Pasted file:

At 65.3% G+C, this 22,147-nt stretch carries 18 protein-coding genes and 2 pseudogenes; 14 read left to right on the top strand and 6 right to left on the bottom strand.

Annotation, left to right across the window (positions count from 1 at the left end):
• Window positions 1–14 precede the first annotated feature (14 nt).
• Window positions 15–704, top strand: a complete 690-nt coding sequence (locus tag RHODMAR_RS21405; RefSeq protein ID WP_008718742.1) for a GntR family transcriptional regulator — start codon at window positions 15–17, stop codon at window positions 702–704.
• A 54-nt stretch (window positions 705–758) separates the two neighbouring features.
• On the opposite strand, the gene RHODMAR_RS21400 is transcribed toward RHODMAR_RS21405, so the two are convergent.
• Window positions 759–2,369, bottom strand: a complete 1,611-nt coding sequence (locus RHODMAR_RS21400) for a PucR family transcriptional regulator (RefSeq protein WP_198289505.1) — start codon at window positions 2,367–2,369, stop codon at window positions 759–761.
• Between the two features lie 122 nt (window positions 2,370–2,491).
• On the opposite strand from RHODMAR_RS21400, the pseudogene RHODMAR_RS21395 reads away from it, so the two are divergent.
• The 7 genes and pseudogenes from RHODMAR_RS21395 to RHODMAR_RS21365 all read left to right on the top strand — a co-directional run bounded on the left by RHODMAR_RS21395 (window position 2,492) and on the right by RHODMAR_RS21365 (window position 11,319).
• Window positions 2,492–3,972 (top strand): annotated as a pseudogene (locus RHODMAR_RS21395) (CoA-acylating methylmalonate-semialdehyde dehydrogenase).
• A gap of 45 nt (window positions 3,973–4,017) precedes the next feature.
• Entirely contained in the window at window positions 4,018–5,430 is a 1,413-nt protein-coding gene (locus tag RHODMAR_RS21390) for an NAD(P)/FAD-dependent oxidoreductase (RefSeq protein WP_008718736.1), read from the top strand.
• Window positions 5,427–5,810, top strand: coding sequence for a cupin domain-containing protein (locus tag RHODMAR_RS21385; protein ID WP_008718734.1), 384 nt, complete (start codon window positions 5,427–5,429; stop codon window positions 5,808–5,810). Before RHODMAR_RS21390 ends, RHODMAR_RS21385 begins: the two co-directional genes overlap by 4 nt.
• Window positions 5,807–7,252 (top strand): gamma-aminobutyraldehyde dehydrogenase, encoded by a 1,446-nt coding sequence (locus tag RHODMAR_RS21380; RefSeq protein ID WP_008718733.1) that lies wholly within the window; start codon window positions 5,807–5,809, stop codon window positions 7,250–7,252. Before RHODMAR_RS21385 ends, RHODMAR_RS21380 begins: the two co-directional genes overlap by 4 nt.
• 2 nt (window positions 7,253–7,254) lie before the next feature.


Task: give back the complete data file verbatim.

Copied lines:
At 65.3% G+C, this 22,147-nt stretch carries 18 protein-coding genes and 2 pseudogenes; 14 read left to right on the top strand and 6 right to left on the bottom strand.

Annotation, left to right across the window (positions count from 1 at the left end):
• Window positions 1–14 precede the first annotated feature (14 nt).
• Window positions 15–704, top strand: a complete 690-nt coding sequence (locus tag RHODMAR_RS21405; RefSeq protein ID WP_008718742.1) for a GntR family transcriptional regulator — start codon at window positions 15–17, stop codon at window positions 702–704.
• A 54-nt stretch (window positions 705–758) separates the two neighbouring features.
• On the opposite strand, the gene RHODMAR_RS21400 is transcribed toward RHODMAR_RS21405, so the two are convergent.
• Window positions 759–2,369, bottom strand: a complete 1,611-nt coding sequence (locus RHODMAR_RS21400) for a PucR family transcriptional regulator (RefSeq protein WP_198289505.1) — start codon at window positions 2,367–2,369, stop codon at window positions 759–761.
• Between the two features lie 122 nt (window positions 2,370–2,491).
• On the opposite strand from RHODMAR_RS21400, the pseudogene RHODMAR_RS21395 reads away from it, so the two are divergent.
• The 7 genes and pseudogenes from RHODMAR_RS21395 to RHODMAR_RS21365 all read left to right on the top strand — a co-directional run bounded on the left by RHODMAR_RS21395 (window position 2,492) and on the right by RHODMAR_RS21365 (window position 11,319).
• Window positions 2,492–3,972 (top strand): annotated as a pseudogene (locus RHODMAR_RS21395) (CoA-acylating methylmalonate-semialdehyde dehydrogenase).
• A gap of 45 nt (window positions 3,973–4,017) precedes the next feature.
• Entirely contained in the window at window positions 4,018–5,430 is a 1,413-nt protein-coding gene (locus tag RHODMAR_RS21390) for an NAD(P)/FAD-dependent oxidoreductase (RefSeq protein WP_008718736.1), read from the top strand.
• Window positions 5,427–5,810, top strand: coding sequence for a cupin domain-containing protein (locus tag RHODMAR_RS21385; protein ID WP_008718734.1), 384 nt, complete (start codon window positions 5,427–5,429; stop codon window positions 5,808–5,810). Before RHODMAR_RS21390 ends, RHODMAR_RS21385 begins: the two co-directional genes overlap by 4 nt.
• Window positions 5,807–7,252 (top strand): gamma-aminobutyraldehyde dehydrogenase, encoded by a 1,446-nt coding sequence (locus tag RHODMAR_RS21380; RefSeq protein ID WP_008718733.1) that lies wholly within the window; start codon window positions 5,807–5,809, stop codon window positions 7,250–7,252. Before RHODMAR_RS21385 ends, RHODMAR_RS21380 begins: the two co-directional genes overlap by 4 nt.
• 2 nt (window positions 7,253–7,254) lie before the next feature.